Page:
The output of motor current controller 36 controls the current provided to each motor phase through a drive circuit 40 which is controllably connected to a plurality of power switches 42. Power switches 42 are preferably comprised of field-effect-transistors (“FETs”) and are operatively connected between the vehicle battery B+ and the stator coils of motor 24. Current flowing in the motor stator coils is controlled by pulse-width-modulating (“PWM”) switches 42 connected in an H-bridge configuration as is known in the art.
Referring to FIG. 2, motor current controller 36 is shown in greater detail. Motor current controller 36 controls current to all phases of PM motor 24 by processing the current command signal icmdΦ and the phase select signal Φsel from main motor control 32. The purpose of motor current controller 36 is to maintain a consistent bandwidth that is independent of the motor operating parameters of rotor position, motor current, and motor temperature.
The current command icmdΦ from motor control 32 for a phase to be energized is connected to a positive input of a feedback summing junction 48. The negative input of the summing junction 48 is connected to receive an instantaneous current measurement signal from current sensor 34. The output of summing junction 48 is an error value Δicmd which is equal to the value of the difference between the reference current command value and the sensed motor current value. Error value Δicmd is connected to a proportional-integral (“PI”) regulator 50. PI regulators are known in the art and are especially well adapted for controlling a PM motor in the present invention. PI controller 50 may preferably take the following form:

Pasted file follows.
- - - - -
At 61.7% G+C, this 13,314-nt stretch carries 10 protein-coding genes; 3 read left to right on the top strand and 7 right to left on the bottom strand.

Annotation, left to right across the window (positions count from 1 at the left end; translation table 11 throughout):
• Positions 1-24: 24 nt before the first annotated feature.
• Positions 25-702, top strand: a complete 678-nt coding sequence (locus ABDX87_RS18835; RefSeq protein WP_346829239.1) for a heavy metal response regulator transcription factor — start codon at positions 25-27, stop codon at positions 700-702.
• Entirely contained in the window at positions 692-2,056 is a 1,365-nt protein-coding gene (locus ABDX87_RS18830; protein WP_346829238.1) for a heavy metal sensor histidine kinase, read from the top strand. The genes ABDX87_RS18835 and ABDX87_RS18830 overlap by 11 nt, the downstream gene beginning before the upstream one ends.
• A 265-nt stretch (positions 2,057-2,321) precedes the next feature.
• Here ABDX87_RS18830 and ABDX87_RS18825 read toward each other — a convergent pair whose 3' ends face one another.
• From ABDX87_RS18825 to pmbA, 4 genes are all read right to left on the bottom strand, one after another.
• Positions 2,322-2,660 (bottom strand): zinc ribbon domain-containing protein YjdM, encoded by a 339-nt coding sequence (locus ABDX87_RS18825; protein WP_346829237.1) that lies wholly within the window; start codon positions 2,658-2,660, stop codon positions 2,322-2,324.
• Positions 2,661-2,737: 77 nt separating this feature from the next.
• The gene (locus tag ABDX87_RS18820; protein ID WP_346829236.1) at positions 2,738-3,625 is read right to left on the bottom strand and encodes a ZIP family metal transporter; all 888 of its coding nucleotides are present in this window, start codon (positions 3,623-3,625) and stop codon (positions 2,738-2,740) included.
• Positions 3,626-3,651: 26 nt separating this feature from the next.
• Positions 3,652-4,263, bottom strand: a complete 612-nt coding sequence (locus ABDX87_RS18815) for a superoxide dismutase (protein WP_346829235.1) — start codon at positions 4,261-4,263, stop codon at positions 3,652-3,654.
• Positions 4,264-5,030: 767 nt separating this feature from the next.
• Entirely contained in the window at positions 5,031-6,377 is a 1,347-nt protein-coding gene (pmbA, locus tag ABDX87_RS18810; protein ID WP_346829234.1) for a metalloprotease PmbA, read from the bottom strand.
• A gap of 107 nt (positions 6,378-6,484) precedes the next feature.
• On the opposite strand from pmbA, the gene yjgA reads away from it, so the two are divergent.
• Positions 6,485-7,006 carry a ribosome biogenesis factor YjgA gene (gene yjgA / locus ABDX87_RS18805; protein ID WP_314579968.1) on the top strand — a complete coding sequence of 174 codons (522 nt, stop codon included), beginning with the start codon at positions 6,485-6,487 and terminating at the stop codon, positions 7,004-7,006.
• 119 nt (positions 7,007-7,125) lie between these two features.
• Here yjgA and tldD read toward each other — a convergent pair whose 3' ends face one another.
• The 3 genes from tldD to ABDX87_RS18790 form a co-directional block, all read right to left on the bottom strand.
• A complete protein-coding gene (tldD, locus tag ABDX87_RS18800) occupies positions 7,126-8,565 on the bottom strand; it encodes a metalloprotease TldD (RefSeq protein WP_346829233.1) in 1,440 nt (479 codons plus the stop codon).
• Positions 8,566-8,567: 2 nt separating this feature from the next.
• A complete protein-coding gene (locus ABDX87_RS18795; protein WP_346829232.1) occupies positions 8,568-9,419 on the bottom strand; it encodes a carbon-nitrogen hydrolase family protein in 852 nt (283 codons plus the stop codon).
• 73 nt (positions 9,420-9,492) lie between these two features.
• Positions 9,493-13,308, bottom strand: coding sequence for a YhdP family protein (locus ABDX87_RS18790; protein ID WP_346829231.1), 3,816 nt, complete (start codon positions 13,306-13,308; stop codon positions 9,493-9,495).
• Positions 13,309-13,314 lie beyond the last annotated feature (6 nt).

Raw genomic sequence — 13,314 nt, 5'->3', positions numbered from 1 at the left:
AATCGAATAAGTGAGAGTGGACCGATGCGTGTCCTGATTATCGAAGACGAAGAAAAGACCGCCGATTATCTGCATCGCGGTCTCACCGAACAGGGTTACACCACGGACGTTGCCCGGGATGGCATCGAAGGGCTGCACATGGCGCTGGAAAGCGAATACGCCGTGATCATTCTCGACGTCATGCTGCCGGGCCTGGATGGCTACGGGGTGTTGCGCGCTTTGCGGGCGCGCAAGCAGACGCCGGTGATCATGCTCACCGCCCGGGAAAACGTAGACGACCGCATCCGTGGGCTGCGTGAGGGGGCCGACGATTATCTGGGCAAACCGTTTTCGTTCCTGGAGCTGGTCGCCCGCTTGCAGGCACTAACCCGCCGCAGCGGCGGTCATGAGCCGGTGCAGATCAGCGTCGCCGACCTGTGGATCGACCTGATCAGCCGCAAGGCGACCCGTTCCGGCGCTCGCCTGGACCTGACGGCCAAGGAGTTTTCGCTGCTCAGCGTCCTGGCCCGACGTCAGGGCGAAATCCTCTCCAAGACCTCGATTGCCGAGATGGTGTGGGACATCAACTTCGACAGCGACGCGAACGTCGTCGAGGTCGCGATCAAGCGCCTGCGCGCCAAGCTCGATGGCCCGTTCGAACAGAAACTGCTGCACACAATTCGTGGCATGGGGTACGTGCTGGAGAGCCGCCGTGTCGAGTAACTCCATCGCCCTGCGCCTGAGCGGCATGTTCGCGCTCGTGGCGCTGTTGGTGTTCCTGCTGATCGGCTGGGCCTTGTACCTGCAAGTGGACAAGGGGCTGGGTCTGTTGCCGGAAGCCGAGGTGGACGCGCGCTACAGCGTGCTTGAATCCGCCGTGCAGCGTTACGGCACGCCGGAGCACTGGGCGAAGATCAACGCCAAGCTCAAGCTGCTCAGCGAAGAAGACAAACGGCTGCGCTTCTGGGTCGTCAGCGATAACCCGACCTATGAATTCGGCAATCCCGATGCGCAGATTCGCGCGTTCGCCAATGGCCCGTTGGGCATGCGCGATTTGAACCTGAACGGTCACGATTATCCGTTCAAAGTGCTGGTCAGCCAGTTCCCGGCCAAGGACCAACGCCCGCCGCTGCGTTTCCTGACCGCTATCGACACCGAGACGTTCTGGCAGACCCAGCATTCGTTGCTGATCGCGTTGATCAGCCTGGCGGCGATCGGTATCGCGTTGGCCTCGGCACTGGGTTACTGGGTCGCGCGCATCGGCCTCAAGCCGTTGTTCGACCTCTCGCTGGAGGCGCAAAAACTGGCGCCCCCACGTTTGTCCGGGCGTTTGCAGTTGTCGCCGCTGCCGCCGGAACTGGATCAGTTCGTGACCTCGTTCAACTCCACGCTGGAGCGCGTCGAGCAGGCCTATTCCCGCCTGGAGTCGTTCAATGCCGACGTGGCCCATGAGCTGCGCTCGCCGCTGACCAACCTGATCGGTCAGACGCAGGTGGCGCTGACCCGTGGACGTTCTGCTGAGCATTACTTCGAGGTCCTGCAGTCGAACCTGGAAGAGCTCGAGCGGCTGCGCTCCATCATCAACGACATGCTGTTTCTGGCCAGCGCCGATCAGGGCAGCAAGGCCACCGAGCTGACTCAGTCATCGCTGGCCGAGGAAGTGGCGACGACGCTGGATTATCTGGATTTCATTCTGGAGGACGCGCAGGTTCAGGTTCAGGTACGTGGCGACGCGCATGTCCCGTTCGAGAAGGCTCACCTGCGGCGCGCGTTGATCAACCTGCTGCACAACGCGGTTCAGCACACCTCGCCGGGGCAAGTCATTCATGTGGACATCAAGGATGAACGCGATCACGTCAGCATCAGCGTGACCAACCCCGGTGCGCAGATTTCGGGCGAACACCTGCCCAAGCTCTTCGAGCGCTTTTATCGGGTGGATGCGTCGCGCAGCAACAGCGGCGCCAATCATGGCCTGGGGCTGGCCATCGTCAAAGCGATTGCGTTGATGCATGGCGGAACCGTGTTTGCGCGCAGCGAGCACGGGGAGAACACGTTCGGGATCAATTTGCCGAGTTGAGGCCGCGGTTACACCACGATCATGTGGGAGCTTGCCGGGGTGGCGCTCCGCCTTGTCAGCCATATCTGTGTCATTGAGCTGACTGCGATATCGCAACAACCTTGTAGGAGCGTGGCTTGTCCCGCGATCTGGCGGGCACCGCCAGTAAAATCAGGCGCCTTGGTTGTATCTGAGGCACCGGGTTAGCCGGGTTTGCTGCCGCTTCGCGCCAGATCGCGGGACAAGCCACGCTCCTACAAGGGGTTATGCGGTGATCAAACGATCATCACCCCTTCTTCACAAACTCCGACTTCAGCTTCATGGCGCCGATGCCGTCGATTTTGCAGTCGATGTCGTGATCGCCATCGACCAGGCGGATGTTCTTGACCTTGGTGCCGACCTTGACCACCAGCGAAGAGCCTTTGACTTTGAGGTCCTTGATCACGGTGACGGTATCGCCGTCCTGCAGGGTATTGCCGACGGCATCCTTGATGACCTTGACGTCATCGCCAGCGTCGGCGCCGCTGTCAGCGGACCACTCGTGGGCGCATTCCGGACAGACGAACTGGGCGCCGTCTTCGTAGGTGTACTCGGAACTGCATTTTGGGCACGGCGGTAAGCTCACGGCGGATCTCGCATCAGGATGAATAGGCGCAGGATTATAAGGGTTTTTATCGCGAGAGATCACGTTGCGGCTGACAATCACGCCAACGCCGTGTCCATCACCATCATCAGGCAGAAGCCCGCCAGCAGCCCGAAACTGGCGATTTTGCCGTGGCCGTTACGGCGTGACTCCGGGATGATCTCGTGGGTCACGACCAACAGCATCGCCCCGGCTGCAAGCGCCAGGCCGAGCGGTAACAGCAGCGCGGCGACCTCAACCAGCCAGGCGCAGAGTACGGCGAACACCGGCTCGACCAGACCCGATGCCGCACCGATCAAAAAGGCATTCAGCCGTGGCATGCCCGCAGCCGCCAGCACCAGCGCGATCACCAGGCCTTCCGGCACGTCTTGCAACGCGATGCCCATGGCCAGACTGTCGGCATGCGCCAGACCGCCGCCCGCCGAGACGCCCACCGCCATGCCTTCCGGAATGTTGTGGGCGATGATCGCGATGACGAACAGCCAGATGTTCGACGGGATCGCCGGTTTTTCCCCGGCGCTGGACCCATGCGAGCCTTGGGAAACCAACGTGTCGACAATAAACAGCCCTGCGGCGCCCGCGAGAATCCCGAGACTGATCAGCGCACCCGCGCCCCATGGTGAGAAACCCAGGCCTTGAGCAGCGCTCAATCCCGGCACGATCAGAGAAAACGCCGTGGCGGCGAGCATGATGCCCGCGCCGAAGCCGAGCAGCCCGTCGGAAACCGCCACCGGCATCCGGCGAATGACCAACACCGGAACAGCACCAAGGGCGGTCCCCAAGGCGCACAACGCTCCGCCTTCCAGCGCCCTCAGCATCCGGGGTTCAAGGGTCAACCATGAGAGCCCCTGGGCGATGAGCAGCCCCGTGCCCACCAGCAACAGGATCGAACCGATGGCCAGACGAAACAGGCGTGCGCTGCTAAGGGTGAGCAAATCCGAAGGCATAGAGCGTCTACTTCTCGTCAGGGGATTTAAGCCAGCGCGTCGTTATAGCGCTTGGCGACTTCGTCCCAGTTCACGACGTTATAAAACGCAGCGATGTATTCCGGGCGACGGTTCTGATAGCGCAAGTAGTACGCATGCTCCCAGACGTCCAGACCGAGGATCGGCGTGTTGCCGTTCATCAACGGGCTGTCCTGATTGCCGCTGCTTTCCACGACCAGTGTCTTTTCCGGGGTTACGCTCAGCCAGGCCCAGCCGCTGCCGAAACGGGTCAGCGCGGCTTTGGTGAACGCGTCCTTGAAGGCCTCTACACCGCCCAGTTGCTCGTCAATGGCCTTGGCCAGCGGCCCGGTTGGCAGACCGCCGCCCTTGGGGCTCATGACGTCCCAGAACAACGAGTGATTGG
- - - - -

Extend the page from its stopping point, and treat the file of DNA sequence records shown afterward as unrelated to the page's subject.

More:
where Kp and Ki are the proportional and integral gains, respectively. Current error command ecmd is output from PI regulator 50 to a PWM formatter 52.
The open loop transfer function of the current loop (i.e., including the motor phase windings, harness wiring, the motor current controller, and the H-bridge power switches) can be expressed as:
where L and R are the lumped motor inductance and resistance in the DQ-frame, and Td is the total time delay of the current loop.
As verified by root locus analysis, minimal variation in system bandwidth over temperature can be achieved by controlling integral gain to track changes in motor resistance. Therefore, an objective of the invention is to track the open loop zero at s=−Ki/Kp. In one embodiment, this is done by implementing a constant gain between the open loop zero and the open loop pole, expressed as follows:
where K′ is the tracking gain and Ki(T) and R(T) are the integral gain and motor resistance, respectively, at a temperature T. Tracking gain K′ would typically be chosen to be less than one due to the difficulty in accurately quantifying all the system parameters. The actual value used will depend on the accuracy of the various system measurements and the need for stability margins in the controller design. Preferably, K′ has a value in the range of about 0.5≦K′<1.
The main component of the temperature-sensitive loop resistance is the motor copper resistance which is a function of temperature T as follows: